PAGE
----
VBlock has grown from a reference architecture into a fully-fledged private cloud platform, and one of the chief visionaries behind the project says VBlock is now poised for expansion into new markets.
Phil Harris, vice president of engineering at the Virtual Computing Environment (VCE) Company, which oversees development of VBlock, says the plan is to expand VBlock beyond its three primary target categories to make it more viable for a wider spectrum of companies.
"We're going to see an expansion of the VBlock family in the coming months, both in terms of the range of use cases and the range of scale points," Harris said in a recent interview.
VBlocks are pre-integrated and pre-configured private "cloud in a box" systems that wrap together Cisco networking, VMware virtualization and EMC storage, security and systems management technology. In its early iterations, VBlock was designed for very specific use cases, but VCE is now broadening that "significantly and substantially" in terms of the market size and segment the platform is addressing, Harris said.
Harris says VCE is working to add scale and price points for VBlock configurations that are appropriate for different geographies and market segments, and it's also developing more granular delineation between the scale points. Many VCE partners have been clamoring for the ability to customize their VBlocks to meet specific customer needs.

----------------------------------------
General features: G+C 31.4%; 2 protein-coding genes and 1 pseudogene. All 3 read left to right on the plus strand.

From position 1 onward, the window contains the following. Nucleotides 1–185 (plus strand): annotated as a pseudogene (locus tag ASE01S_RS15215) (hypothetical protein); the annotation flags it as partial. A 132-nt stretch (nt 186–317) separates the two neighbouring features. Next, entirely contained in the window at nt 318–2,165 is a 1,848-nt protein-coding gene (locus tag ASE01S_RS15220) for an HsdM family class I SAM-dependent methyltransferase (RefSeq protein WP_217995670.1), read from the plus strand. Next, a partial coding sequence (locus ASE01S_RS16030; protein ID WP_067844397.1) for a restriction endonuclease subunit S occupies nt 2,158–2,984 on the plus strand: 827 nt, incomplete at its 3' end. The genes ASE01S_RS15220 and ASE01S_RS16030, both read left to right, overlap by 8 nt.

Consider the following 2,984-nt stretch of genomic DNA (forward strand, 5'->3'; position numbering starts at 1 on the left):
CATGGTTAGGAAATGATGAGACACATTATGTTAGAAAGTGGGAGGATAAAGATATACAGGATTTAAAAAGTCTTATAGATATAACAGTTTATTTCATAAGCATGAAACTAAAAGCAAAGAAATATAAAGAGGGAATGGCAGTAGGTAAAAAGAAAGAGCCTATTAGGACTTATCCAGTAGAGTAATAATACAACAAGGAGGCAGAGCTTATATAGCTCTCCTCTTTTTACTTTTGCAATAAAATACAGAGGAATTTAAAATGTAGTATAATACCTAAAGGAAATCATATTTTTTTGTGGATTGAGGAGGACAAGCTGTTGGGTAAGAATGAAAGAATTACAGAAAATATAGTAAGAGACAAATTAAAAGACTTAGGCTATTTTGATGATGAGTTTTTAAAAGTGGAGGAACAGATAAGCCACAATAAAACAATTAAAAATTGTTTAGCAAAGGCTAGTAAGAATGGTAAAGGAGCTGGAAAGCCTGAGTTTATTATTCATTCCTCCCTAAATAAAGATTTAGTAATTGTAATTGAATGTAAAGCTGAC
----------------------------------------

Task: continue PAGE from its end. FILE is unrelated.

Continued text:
"You have to understand, no single configuration is good for all customers," said one solution provider, who was granted anonymity. "VBlock is a great idea, but we still need room for custom architecture in a block solution."
VCE's growing focus on scale points will address this particular need, according to Harris.
"Rather than having to customize the VBlock and lose some of the value proposition of the pre-integration and pre-testing, we will have better resolution within those scale points," Harris said. "I think we've done a fairly good job so far of getting those scale points right, but I think we need another level of specificity there. The type of memory, processor and storage will be well defined and will be much more appropriate for these use cases."
VCE partners are also concerned about NetApp's recent campaign of private cloud wins with Cisco and VMware, which have been built on its popular FlexPod architecture for virtualized environments. They're especially perturbed by the notion of VCE founding companies competing with the coalition.
"Customers are loving the NetApp solution with Cisco UCS and VMware, and they make it easier to get quotes, too. I know I am losing deals because of this," said one VCE partner, who requested anonymity.
Next: What Makes VBlock Different